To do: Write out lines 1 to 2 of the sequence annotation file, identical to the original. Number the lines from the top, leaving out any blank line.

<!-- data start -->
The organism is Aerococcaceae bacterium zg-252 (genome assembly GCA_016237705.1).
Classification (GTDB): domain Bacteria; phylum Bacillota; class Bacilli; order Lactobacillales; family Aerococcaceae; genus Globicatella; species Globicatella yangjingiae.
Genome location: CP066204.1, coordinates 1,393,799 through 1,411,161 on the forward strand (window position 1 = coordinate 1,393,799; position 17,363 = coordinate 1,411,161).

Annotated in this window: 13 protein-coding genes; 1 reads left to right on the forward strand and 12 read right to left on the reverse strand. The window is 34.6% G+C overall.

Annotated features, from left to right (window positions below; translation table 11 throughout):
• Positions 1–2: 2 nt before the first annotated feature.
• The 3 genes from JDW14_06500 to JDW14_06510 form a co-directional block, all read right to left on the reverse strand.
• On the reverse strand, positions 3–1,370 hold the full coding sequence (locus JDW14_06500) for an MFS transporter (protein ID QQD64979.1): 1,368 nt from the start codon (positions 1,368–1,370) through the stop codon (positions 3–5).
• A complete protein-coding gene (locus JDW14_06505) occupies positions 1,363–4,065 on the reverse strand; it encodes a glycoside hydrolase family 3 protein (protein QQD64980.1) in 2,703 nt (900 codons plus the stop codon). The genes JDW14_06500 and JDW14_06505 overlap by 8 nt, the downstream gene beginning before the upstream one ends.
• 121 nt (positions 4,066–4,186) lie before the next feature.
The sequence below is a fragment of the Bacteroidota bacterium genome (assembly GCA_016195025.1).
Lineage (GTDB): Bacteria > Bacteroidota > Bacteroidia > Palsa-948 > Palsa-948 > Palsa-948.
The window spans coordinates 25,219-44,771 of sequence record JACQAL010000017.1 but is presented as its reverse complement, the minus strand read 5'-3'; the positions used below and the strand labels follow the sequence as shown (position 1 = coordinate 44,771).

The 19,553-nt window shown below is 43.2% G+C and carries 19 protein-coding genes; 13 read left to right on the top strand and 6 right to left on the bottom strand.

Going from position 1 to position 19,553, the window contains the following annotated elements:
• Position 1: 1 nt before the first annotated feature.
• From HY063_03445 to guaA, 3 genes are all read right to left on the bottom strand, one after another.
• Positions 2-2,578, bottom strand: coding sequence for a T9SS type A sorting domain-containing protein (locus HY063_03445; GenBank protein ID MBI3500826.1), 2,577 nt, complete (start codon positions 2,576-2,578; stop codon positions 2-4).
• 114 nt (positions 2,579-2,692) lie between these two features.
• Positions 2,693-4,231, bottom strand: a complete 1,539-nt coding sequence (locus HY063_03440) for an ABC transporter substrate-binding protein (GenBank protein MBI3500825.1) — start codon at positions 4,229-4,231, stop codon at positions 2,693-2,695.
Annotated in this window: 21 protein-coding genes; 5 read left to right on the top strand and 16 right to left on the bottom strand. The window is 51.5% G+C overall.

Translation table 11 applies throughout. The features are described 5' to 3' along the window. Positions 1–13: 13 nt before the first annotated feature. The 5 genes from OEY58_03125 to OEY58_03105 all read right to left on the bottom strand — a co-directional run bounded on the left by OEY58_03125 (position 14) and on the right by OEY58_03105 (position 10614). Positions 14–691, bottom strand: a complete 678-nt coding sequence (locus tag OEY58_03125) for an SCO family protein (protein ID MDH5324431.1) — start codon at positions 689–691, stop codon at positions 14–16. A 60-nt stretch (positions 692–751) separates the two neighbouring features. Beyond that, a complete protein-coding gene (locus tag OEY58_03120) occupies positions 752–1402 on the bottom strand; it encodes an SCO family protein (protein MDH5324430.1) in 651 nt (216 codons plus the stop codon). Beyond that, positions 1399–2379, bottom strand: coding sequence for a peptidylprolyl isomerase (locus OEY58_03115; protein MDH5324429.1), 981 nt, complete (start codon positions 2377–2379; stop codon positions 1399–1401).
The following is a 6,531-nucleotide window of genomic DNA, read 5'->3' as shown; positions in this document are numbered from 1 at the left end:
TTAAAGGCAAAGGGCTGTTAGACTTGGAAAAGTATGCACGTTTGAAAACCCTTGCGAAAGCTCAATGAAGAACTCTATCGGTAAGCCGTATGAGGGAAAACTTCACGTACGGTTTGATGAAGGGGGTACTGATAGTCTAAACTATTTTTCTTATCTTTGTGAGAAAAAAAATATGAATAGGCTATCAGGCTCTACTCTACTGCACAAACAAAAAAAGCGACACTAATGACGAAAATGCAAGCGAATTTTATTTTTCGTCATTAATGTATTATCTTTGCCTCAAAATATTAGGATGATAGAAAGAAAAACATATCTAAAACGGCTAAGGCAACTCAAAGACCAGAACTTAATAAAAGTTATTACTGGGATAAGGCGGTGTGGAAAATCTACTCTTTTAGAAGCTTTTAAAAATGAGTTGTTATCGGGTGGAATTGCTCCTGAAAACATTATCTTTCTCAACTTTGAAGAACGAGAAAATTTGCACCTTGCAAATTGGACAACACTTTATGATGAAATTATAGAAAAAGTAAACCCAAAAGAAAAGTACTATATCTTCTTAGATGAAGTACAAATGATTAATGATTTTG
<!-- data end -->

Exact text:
The organism is Aerococcaceae bacterium zg-252 (genome assembly GCA_016237705.1).
Classification (GTDB): domain Bacteria; phylum Bacillota; class Bacilli; order Lactobacillales; family Aerococcaceae; genus Globicatella; species Globicatella yangjingiae.